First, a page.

1:02 PM
 | 
Aug 31, 2017
 |  BC Innovations  |  Targets & Mechanisms

Necroptosis strikes again

Direct evidence of necroptosis in Alzheimer's

Adding to the list of necroptosis-related pathologies, a group from Arizona State University has shown the cell death pathway is activated in Alzheimer’s disease. The data, published last month in Nature Neuroscience, identify potential targets in the pathway and open the door to investigation of whether blocking necroptosis can complement therapeutic strategies aimed at upstream cytotoxic insults.

Necroptosis is a form of programmed cell death that is associated with inflammation and characterized by cell swelling and membrane rupture, in contrast to the DNA fragmentation and cell shrinkage that marks apoptosis. Necroptosis is driven by the activation and phosphorylation of three central signaling proteins: RIPK1, RIPK3 and MLKL.

While DNA fragmentation- and apoptosis-related caspases have been seen in brains from AD patients, the more proximal signs of apoptotic death such as apoptotic bodies and chromatin condensation have not, which suggests another death pathway may be associated with the disease.

Salvatore Oddo, who led the study, told BioCentury that a key goal in the field is to find links between the observed macro changes and cellular markers that could reveal the mechanism.

“The brain is physically smaller in Alzheimer's and that’s well established. The point of this paper was to understand how all these neurons are dying," Oddo told BioCentury. Oddo is an associate professor in the Neurodegenerative Disease Research Center at Arizona State University.

By labeling brain tissue from autopsied AD patients, his team discovered the number of cells expressing necroptosis markers correlated with the degree of brain size reduction and with pathology scores. In addition, blocking necroptosis with a RIPK1 antagonist decreased neuronal death in a mouse model of the disease.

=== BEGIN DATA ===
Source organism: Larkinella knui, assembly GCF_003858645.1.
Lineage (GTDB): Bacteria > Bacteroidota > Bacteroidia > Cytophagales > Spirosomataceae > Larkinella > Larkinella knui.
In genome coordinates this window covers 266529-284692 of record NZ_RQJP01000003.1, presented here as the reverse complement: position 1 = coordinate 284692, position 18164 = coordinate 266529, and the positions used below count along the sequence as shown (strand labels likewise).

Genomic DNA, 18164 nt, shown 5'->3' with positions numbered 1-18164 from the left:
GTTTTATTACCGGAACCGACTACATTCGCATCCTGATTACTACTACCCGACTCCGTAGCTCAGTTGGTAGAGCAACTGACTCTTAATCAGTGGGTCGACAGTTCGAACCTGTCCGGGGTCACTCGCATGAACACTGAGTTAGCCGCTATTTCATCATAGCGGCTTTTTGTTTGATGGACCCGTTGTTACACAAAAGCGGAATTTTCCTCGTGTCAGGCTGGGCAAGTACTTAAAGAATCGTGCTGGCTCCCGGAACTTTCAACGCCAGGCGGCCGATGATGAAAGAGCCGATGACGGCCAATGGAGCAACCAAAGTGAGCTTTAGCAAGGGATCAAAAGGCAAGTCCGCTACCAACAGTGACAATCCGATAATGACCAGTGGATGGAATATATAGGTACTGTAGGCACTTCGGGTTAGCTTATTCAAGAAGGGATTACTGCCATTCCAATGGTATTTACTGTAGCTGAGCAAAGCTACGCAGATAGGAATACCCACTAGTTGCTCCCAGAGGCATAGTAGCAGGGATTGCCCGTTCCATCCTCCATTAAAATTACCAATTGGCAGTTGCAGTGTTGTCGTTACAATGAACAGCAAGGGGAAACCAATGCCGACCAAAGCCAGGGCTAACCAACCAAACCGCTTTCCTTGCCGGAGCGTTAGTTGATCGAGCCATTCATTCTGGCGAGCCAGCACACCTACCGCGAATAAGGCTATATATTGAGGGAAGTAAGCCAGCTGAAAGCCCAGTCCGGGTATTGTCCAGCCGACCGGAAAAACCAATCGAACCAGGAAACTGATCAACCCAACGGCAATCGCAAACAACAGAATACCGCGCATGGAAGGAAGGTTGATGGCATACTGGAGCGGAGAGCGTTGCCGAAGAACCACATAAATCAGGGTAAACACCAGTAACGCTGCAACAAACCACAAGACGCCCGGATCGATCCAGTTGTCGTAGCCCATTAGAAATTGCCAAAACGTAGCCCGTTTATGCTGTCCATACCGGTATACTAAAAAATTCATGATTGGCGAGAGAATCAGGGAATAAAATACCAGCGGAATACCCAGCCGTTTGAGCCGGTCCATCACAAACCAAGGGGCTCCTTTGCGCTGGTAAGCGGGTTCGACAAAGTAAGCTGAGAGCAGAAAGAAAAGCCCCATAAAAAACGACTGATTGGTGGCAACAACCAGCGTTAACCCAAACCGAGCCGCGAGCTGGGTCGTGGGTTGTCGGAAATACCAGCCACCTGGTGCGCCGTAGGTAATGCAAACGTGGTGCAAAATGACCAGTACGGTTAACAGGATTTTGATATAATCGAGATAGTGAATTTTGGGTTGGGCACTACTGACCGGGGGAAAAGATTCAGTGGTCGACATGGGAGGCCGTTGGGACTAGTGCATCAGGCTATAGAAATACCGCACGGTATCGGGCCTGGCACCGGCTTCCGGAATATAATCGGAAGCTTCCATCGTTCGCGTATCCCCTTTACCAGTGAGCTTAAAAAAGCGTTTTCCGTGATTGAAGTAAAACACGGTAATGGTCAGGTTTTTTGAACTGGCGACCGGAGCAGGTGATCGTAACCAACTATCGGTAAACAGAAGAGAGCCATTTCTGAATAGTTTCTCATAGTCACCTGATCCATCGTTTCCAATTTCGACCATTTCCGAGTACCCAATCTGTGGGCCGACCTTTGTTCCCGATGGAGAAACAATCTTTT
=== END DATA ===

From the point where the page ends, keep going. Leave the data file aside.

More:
The discovery marks the fourth neurodegenerative disease in which researchers have found necroptosis markers in patient brains, following amyotrophic lateral sclerosis, Niemann-Pick disease and multiple sclerosis. Studies in animal models have suggested the process also may be involved in Huntington's disease and Gaucher’s disease.

Last year, Harvard University's Junying Yuan, published a Science paper showing that RIPK1-mediated necroptosis was pathogenic in ALS.

Denali Therapeutics Inc. gained the rights to Yuan's RIPK1 program when it acquired Incro Pharmaceuticals Corp. last year. Although Denali announced at the time that it had filed a CTA for a Phase I trial in AD in Europe, CEO Ryan Watts declined to disclose the status of the trial or to comment on the new study.

Still, Oddo thinks that RIPK1 is only part of the story, and that other necroptosis proteins would also make attractive...

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